Hansen Fitness divides businesses; launches VR ‘gamer’ cardio series

Three years after moving into equipment development and a year after launching his own equipment line, Dale Hansen is stepping back to what he said he does best: R&D and sales. He will focus on a “virtual realty” line of equipment he called “gamer.” What’s next? We’ll tell you.
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Three years after moving into equipment development and a year after launching his own equipment line, Dale Hansen is stepping back to what he said he does best: R&D and sales.

Med-Fit Systems -- which has been the sole manufacturer and distributor of Nautilus Commercial for a year -- will now work directly with Hansen’s Taiwanese manufacturer, Hansen told SNEWS®. And Hansen will become a customer of Med-Fit’s for the “base units” he needs to fully develop his gaming equipment (www.virtualrealitycardio.com).

“My specialty is really R&D,” Hansen said. “We found out that trying to market Hansen Fitness Equipment is a huge task.”

A year ago, Hansen had announced lofty goals of equipment lines and retail franchising, but realized the needs were gargantuan. (Click here to see an April 5, 2010, SNEWS story, “Hansen Fitness steps beyond retail to equipment design, future store franchising.”) Hansen, who opened Indiana’s Hansen Fitness store in 1994, said at that time he had recently realized he wanted to take his store concept and franchise it. The problem was, without at least half of the product sold being private label, he said, that wasn’t possible because of supplier-retailer alliances.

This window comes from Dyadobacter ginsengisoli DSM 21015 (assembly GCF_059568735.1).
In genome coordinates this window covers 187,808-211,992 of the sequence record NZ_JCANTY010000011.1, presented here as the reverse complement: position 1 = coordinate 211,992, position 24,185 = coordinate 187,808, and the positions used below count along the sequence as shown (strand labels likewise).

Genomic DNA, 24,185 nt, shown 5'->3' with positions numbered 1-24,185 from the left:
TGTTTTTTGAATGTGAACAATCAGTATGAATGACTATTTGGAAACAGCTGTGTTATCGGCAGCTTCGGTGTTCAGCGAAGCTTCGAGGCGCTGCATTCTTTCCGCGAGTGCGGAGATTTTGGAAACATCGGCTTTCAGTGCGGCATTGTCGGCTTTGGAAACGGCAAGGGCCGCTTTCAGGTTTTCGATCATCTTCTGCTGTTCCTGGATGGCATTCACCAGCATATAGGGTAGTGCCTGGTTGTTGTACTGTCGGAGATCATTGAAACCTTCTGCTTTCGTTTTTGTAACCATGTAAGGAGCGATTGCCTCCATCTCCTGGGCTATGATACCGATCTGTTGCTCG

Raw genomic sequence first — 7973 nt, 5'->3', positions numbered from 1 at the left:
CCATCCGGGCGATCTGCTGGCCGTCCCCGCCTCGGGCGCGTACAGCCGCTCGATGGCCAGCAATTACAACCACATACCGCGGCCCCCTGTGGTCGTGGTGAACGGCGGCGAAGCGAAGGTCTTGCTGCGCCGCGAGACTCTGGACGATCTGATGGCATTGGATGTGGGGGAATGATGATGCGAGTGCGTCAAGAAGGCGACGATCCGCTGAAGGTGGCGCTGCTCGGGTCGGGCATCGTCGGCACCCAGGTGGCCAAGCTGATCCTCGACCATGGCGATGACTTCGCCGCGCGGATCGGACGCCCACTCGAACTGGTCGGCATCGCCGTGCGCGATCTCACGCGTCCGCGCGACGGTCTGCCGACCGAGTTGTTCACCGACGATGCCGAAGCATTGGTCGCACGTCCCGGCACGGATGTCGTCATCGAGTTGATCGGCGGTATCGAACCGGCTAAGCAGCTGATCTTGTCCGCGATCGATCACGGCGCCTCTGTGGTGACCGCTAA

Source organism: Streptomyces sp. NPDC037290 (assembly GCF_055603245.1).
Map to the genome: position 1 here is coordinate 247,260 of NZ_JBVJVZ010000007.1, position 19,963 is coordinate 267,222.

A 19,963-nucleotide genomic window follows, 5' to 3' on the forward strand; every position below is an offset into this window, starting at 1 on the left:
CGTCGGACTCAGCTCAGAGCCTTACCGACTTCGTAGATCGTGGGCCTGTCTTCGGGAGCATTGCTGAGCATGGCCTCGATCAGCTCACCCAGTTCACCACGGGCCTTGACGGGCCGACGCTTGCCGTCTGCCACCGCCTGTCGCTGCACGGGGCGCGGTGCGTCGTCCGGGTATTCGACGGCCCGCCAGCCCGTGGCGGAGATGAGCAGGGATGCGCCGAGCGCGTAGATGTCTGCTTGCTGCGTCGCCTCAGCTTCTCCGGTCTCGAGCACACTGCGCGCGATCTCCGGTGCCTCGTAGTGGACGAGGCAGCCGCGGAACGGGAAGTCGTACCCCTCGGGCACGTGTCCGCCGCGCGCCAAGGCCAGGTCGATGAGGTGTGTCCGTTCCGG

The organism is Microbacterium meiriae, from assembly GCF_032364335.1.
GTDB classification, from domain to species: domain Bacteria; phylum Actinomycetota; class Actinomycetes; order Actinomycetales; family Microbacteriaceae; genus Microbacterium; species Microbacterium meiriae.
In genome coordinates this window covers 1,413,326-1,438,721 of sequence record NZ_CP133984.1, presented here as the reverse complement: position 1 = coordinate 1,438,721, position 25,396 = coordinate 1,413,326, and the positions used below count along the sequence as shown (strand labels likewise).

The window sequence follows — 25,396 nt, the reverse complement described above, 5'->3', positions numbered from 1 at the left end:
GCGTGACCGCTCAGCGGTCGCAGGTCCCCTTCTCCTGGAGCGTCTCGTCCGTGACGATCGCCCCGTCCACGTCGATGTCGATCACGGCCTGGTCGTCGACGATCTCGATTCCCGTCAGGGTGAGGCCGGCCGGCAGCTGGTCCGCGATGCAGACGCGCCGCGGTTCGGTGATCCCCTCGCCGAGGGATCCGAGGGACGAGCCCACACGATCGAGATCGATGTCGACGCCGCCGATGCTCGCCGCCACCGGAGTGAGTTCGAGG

“The only way I was going to be consistent was to have my own line,” Hansen told SNEWS for that story. “That way you’d have control…market control. Plus, you could also customize to what one region’s customers want.”

That started Hansen on the path of product development under the name of Hansen Technologies (www.hansentechnologies.net). He officially unveiled the nascent line of five pieces -- one elliptical, two treadmills and one each upright and recumbent bikes -- to the industry in spring 2010. The suite of commercial equipment (lists $3,300-$7,000) emphasizes interactive gaming and integrates current market brands, such as Wii and Nintendo, using his large displays.

Now, he said, he’ll focus on the gaming, using the equipment he’ll acquire from Med-Fit’s relationship with his manufacturer of choice. The “gamer” pieces, with multiple patents pending, he said, will be customized in look and feel and can also be branded for individual retailers.

“This is phenomenal,” he said. “This is what I’ve been waiting for. I can go back and focus on what I’m good at -- product development and sales.”

According to the VR equipment website, the equipment will be exhibited at the coming IHRSA show, March 16-19, in San Francisco.

--Therese Iknoian

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